Santiago: There is no hellBy Maila Ager |INQUIRER.net
MANILA, Philippines – “There is no hell.”
This was how Senator Miriam Defensor-Santiago countered on Monday a statement by a priest that she should be consigned to the fires of hell supposedly for calling as “fool” the prosecution team in the impeachment trial of Chief Justice Renato Corona.
“Under Vatican 2, there is no hell; but even if there is, there is nobody there,” Santiago said in a statement.
“In theology, hell is not a geographical place, but is a metaphor for distance from God,” she said, reacting to Fr. Catalino Arevalo, who took a swipe at her during the weekend.
Santiago then went on attacking the priest, who she said sounded like a “publicity hound.”
“The priest is saying that he is close to God, and I’m not. I say to the priest, judge not, that you shall not be judged,” she said.
Santiago said she was told that Arevalo had approached certain journalists to make sure that his homily would be reported in the print media.
“It is like St. Paul writing letters to the Corinthians, and begging them to publicize his letters. This priest sounds very much like a publicity hound. And I thought humility in spiritual matters is a virtue.”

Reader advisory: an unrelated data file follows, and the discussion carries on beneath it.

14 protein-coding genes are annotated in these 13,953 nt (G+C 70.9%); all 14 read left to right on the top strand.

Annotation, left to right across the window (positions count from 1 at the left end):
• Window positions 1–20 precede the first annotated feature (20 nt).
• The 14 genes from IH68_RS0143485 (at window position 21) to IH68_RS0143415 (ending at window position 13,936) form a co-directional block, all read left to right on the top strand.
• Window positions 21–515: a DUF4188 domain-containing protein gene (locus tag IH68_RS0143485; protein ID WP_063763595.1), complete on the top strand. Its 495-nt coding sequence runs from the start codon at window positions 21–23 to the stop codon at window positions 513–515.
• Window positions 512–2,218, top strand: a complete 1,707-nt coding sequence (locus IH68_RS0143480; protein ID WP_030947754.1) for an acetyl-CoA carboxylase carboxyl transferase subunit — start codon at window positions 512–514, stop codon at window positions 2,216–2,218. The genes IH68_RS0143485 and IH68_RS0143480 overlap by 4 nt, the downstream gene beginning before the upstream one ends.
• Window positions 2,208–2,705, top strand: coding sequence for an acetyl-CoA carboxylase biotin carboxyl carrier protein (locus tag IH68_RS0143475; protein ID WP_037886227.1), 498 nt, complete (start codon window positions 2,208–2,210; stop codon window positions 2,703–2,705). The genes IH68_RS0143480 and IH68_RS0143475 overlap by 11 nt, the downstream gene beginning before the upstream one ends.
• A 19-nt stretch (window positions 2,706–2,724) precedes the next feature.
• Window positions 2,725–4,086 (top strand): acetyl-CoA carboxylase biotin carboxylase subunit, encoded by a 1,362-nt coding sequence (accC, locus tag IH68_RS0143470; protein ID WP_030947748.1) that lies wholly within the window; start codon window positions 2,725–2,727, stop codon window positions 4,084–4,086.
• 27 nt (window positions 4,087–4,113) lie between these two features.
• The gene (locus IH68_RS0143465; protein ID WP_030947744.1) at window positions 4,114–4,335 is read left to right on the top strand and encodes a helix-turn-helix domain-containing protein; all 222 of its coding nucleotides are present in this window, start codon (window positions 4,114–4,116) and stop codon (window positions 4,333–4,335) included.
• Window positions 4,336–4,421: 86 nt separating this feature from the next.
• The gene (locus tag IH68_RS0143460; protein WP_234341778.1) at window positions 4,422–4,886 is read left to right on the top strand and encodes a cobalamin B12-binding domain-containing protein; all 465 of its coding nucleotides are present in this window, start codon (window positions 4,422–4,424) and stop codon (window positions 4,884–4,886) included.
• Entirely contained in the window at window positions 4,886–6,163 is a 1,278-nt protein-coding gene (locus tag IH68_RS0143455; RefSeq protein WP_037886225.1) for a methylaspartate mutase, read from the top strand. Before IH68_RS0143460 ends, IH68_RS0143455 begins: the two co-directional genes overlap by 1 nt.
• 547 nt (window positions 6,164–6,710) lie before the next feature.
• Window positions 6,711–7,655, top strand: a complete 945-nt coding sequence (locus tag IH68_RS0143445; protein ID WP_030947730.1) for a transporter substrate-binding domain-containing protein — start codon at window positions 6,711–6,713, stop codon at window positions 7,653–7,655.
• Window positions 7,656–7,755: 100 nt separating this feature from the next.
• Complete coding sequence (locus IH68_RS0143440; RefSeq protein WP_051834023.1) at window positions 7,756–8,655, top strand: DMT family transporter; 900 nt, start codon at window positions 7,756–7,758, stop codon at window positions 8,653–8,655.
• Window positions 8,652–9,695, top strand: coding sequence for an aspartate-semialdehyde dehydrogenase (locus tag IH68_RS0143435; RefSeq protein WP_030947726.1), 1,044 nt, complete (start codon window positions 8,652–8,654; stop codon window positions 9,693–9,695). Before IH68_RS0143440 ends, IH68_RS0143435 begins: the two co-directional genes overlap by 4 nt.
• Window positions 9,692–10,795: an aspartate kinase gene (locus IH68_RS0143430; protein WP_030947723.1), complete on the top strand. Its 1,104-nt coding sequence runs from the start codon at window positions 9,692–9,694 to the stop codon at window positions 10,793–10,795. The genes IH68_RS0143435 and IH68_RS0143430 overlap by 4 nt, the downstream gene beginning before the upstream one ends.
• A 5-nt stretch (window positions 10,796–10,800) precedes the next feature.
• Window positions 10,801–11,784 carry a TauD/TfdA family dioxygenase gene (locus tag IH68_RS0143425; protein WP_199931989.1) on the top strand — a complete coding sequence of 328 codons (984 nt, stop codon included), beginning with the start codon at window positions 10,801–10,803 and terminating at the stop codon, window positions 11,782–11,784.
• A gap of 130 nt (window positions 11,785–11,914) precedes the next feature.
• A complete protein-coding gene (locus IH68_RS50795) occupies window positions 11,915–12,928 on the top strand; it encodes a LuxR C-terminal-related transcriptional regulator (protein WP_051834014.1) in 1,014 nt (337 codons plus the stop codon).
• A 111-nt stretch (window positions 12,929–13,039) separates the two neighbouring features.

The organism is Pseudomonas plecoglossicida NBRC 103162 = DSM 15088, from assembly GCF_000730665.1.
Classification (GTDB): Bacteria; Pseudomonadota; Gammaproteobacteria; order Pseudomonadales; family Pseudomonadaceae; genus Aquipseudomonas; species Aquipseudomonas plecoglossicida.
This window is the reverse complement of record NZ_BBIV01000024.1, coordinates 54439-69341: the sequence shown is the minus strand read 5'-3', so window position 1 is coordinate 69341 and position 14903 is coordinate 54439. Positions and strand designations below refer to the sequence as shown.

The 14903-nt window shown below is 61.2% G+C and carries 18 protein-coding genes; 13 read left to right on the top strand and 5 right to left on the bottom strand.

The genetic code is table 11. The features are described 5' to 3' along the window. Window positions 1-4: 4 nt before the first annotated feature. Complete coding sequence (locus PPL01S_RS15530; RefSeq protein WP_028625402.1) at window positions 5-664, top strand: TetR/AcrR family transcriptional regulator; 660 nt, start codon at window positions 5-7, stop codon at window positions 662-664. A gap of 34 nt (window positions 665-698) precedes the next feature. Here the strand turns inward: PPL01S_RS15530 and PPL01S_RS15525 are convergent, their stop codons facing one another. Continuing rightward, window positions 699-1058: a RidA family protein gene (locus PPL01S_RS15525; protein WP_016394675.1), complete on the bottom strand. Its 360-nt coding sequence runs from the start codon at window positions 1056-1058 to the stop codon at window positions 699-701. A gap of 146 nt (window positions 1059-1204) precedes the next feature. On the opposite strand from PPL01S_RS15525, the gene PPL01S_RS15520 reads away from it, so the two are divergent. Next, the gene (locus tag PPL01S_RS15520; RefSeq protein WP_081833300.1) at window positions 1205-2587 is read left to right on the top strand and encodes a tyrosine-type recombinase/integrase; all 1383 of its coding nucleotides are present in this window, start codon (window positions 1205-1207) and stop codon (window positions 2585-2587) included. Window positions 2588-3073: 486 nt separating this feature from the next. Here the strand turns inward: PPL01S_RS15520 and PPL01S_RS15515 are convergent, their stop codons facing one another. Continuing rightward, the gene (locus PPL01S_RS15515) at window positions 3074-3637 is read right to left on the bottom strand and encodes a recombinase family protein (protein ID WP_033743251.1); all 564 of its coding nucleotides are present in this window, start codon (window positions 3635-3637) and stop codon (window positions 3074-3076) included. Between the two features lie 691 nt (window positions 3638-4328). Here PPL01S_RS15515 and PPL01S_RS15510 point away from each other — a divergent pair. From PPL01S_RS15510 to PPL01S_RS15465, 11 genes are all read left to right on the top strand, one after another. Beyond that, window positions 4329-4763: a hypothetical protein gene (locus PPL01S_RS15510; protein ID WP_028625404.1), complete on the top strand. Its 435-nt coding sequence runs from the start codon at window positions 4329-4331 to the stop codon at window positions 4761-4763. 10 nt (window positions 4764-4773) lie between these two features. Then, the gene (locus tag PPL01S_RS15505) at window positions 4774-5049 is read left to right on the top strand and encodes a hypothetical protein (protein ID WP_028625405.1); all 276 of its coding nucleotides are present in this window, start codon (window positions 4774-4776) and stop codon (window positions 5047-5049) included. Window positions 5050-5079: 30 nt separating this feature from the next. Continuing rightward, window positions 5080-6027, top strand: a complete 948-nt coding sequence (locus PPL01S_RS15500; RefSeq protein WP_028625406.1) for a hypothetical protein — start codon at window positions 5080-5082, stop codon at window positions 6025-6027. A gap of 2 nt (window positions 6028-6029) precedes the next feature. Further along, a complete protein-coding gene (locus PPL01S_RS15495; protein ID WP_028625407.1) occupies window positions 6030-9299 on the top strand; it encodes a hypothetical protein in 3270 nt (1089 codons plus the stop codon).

Under Vatican 2, Santiago said, the Catholic Church no longer clings to the monopoly on truth.
“Under Vatican 2, priests and nuns should be treated like everyone else. They are not special people just because they have joined a religious community. It does not make them any more smarter or holier than you and me.”
Instead of meddling in politics, Santiago said the priest should spend his energy fighting pedophilia within the Catholic Church.
“That priest should spend his energy fighting pedophilia within the Catholic Church, instead of meddling in politics and serving to divide church practitioners,” she said.
The senator also criticized Arevalo for making a literal interpretation of the Bible.
“Under Vatican 2, the story of Genesis is no longer a historical fact but a myth. The Bible should not be read literally, but should be read in its Aramaic context. Unfortunately, some of the religious refuse to accept the changes started by Vatican 2,” she said.
“I can engage in a public debate with the priest, and we can exchange quotation for quotation from the Bible. But that would be foolish, because the Bible can be interpreted in as many ways as there are Christian churches,” Santiago added.